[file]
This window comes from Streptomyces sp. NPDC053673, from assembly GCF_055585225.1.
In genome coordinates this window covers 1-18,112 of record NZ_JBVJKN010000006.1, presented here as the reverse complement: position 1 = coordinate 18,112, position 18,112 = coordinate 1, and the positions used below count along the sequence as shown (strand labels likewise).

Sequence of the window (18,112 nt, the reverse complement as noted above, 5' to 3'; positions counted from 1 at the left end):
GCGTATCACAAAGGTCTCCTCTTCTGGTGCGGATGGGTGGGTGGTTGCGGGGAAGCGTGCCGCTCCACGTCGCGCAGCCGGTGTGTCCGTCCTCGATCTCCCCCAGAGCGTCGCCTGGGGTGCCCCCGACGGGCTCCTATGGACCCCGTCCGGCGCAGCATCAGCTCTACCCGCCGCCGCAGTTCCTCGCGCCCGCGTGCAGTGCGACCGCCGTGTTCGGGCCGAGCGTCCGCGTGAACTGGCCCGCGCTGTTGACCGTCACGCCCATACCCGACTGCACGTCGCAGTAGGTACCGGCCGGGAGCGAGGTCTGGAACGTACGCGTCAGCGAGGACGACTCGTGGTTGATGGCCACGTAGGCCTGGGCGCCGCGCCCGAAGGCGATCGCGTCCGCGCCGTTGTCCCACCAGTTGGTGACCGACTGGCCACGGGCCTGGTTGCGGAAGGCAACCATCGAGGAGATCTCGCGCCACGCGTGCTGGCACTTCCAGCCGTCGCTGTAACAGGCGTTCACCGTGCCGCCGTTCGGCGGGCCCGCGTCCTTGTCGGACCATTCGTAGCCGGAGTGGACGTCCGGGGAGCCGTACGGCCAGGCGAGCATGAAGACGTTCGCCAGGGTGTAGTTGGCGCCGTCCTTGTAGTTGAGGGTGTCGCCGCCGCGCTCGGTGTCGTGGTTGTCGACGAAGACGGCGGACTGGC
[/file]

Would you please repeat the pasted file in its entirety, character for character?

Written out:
This window comes from Streptomyces sp. NPDC053673, from assembly GCF_055585225.1.
In genome coordinates this window covers 1-18,112 of record NZ_JBVJKN010000006.1, presented here as the reverse complement: position 1 = coordinate 18,112, position 18,112 = coordinate 1, and the positions used below count along the sequence as shown (strand labels likewise).

Sequence of the window (18,112 nt, the reverse complement as noted above, 5' to 3'; positions counted from 1 at the left end):
GCGTATCACAAAGGTCTCCTCTTCTGGTGCGGATGGGTGGGTGGTTGCGGGGAAGCGTGCCGCTCCACGTCGCGCAGCCGGTGTGTCCGTCCTCGATCTCCCCCAGAGCGTCGCCTGGGGTGCCCCCGACGGGCTCCTATGGACCCCGTCCGGCGCAGCATCAGCTCTACCCGCCGCCGCAGTTCCTCGCGCCCGCGTGCAGTGCGACCGCCGTGTTCGGGCCGAGCGTCCGCGTGAACTGGCCCGCGCTGTTGACCGTCACGCCCATACCCGACTGCACGTCGCAGTAGGTACCGGCCGGGAGCGAGGTCTGGAACGTACGCGTCAGCGAGGACGACTCGTGGTTGATGGCCACGTAGGCCTGGGCGCCGCGCCCGAAGGCGATCGCGTCCGCGCCGTTGTCCCACCAGTTGGTGACCGACTGGCCACGGGCCTGGTTGCGGAAGGCAACCATCGAGGAGATCTCGCGCCACGCGTGCTGGCACTTCCAGCCGTCGCTGTAACAGGCGTTCACCGTGCCGCCGTTCGGCGGGCCCGCGTCCTTGTCGGACCATTCGTAGCCGGAGTGGACGTCCGGGGAGCCGTACGGCCAGGCGAGCATGAAGACGTTCGCCAGGGTGTAGTTGGCGCCGTCCTTGTAGTTGAGGGTGTCGCCGCCGCGCTCGGTGTCGTGGTTGTCGACGAAGACGGCGGACTGGC